After Haiti, Gerby Jean-Noel Wants to Help Others Through Trauma
At UMKC, the students are our story. Look, listen and learn about us through interviews, photographs and videos of our students. Read the rest of the student stories and go to our tumblr site and follow.
NEW! We’ve started the next chapter of our student storytelling series, Dynamic Duos, about faculty and staff mentorship.
We’d love to hear from you at firstname.lastname@example.org about students, faculty and staff who have great stories to share.
Why did you choose UMKC?
I love the diversity. There are people here from so many different countries, so many different backgrounds. I enjoy that.
What made you decide to pursue being a doctor?
I am from Haiti, and when I was living there, I thought I’d pursue law school. The earthquake hit (2010) and my friends helped others through a mobile hospital. I want to help people through their trauma. I would love to be a surgeon. I’ve shadowed a doctor in the ICU.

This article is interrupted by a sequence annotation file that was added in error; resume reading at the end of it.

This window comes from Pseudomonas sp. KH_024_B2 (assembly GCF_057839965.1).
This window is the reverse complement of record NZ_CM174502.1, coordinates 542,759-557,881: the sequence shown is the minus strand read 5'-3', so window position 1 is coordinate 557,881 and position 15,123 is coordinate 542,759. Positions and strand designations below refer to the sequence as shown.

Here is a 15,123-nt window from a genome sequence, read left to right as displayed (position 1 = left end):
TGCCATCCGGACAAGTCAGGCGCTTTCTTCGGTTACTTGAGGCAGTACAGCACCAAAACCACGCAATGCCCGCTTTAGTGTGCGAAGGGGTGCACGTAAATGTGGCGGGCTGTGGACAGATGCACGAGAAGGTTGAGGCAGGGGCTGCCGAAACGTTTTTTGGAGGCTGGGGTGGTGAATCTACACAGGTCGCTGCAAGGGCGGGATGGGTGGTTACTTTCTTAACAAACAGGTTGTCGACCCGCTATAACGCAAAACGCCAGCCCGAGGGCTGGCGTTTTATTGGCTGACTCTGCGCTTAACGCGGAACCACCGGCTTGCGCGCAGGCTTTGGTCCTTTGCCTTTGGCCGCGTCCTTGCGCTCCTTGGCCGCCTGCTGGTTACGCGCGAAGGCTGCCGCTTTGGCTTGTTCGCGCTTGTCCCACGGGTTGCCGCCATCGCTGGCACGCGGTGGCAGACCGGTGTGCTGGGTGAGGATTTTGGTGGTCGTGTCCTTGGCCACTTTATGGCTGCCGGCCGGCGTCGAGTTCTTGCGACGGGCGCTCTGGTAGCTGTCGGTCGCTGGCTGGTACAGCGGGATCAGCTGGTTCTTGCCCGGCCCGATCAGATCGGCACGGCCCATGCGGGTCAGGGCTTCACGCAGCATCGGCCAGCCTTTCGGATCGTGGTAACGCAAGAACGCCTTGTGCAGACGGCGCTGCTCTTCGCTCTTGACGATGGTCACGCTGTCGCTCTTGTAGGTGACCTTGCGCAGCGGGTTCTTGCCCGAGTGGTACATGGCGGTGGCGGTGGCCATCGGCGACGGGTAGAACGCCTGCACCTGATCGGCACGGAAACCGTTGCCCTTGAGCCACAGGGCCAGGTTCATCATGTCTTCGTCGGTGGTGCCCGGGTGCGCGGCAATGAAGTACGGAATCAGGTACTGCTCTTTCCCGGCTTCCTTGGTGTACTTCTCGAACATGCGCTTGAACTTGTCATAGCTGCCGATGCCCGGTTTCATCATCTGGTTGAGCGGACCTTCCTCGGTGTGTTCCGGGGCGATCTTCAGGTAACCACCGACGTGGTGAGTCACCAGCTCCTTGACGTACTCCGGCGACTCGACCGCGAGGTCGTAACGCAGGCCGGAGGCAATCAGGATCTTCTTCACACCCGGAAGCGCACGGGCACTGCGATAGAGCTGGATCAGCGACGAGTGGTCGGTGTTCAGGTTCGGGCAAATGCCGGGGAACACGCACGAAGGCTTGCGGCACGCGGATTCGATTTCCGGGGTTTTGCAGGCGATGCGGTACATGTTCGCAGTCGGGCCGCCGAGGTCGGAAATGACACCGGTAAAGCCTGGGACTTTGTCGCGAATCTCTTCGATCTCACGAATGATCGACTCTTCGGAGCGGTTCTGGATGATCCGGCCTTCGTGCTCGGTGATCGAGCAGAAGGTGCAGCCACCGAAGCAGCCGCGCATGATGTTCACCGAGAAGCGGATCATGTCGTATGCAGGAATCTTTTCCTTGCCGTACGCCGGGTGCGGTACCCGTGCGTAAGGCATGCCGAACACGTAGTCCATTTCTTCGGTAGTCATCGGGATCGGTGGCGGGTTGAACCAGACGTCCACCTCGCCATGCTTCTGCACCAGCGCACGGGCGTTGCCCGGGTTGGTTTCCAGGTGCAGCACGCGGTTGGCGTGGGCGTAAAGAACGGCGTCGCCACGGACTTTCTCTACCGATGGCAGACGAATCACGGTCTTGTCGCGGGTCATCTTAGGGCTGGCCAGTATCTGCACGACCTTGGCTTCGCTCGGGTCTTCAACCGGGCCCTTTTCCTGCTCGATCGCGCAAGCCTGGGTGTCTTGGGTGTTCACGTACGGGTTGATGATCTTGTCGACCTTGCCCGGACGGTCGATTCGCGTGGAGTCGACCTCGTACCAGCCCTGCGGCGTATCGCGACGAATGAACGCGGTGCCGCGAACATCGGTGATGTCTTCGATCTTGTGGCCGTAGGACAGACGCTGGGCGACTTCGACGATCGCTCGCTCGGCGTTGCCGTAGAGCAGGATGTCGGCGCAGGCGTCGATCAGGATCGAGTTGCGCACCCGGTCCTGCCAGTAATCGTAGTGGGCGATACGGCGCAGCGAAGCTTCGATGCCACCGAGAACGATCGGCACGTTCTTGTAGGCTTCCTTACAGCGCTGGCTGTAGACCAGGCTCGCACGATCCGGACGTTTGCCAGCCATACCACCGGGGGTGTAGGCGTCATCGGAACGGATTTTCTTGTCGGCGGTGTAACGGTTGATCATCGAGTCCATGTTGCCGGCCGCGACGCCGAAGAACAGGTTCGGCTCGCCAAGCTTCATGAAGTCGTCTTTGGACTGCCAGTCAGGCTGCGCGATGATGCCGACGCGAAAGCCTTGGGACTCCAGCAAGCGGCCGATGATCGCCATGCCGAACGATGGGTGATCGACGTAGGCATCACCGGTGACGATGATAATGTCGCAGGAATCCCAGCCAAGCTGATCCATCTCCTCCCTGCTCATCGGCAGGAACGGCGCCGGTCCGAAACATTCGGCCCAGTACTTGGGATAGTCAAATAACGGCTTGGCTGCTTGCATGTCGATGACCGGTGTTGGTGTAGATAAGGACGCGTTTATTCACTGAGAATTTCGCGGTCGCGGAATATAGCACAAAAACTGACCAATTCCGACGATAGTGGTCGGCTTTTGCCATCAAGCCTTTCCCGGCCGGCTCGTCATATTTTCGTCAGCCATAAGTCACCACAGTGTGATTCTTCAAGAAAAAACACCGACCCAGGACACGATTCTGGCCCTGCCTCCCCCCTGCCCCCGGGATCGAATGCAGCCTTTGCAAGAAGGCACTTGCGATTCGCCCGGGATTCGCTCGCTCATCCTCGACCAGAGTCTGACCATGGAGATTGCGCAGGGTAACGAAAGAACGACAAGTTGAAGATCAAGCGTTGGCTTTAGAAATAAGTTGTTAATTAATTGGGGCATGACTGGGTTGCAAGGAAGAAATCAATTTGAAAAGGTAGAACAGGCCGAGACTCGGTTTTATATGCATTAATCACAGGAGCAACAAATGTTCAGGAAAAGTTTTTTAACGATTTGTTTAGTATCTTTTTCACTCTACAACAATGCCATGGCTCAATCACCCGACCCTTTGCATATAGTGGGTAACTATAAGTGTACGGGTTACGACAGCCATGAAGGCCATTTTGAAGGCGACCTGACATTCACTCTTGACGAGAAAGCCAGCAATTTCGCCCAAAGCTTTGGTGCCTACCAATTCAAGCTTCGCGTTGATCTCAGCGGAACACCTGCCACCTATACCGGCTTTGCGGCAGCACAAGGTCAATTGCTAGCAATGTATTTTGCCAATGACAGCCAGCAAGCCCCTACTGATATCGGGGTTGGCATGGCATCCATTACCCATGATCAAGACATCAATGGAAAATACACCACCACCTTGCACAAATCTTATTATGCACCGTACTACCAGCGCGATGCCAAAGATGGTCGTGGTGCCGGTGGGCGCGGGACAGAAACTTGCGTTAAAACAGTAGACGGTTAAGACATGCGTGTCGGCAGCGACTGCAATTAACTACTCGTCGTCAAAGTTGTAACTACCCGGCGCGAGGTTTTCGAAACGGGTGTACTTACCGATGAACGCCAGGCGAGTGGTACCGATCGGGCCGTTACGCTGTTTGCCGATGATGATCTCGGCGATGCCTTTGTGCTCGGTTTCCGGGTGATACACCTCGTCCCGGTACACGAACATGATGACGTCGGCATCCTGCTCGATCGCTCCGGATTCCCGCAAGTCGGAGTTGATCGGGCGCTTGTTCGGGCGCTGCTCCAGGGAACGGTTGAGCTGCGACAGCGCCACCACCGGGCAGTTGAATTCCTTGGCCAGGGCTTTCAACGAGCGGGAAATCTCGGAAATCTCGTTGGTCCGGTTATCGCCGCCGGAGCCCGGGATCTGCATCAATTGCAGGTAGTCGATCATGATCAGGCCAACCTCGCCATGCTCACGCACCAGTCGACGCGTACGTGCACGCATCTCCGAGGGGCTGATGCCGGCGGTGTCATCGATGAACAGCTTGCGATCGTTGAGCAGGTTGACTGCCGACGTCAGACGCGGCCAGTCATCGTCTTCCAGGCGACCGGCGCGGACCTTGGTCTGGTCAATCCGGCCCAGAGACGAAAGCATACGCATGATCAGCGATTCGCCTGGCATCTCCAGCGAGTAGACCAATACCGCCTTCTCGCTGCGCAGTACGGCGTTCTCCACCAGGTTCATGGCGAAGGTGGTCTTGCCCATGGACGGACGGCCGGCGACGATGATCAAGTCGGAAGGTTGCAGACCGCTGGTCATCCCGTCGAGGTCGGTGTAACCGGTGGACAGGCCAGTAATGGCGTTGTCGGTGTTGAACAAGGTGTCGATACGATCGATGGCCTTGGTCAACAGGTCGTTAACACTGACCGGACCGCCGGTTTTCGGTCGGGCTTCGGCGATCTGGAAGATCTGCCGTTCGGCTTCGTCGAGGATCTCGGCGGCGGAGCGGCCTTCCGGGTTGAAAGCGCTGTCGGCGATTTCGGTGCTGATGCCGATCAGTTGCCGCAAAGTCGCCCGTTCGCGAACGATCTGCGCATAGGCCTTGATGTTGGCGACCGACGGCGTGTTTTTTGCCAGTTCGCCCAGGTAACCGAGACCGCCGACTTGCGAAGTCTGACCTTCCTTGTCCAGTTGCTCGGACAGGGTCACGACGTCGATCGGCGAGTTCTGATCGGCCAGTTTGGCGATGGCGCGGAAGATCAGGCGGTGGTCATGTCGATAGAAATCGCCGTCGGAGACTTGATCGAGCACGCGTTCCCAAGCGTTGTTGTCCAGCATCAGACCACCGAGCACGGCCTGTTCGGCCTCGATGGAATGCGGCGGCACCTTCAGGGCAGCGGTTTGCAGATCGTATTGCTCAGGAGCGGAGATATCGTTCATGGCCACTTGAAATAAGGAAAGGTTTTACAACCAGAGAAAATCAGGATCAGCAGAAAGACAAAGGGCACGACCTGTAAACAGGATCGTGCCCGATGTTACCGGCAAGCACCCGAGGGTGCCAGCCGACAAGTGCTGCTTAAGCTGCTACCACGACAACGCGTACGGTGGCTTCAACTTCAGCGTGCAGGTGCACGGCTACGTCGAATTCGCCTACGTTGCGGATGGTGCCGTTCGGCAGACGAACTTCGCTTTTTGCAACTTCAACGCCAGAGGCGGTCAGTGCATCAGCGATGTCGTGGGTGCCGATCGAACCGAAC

What motto do you live by?
The seven Army values: loyalty, duty, respect, selfless service, honor, integrity and personal courage. I am in the ROTC.
Since entering college, what have you learned about yourself?
UMKC is not the first school or college I’ve been to, but when I started here, I didn’t really know what I wanted to do as far as my career. The environment and the people — mainly the faculty and staff — here make me feel great about myself, and that’s when I realize that I have a lot of potential and I can do great.
What’s the best piece of advice you have ever received from a professor?
One of the best pieces of advice I received was from Tammy Welchert. She told me I am smart, but I need to get to know myself and figure out what I like and can be good at in order to choose the right major. Tammy is my favorite here at the school. She’s really responsive, and always available to help. I don’t think she is only like that with me. I think she just helps every student who comes to her office with an issue.
What’s your greatest fear?
I had fears in the past, but when I joined the military, I learned in basic combat training how to face my fears. So now, I guess my greatest fear is to be afraid and not try things I want and need to do.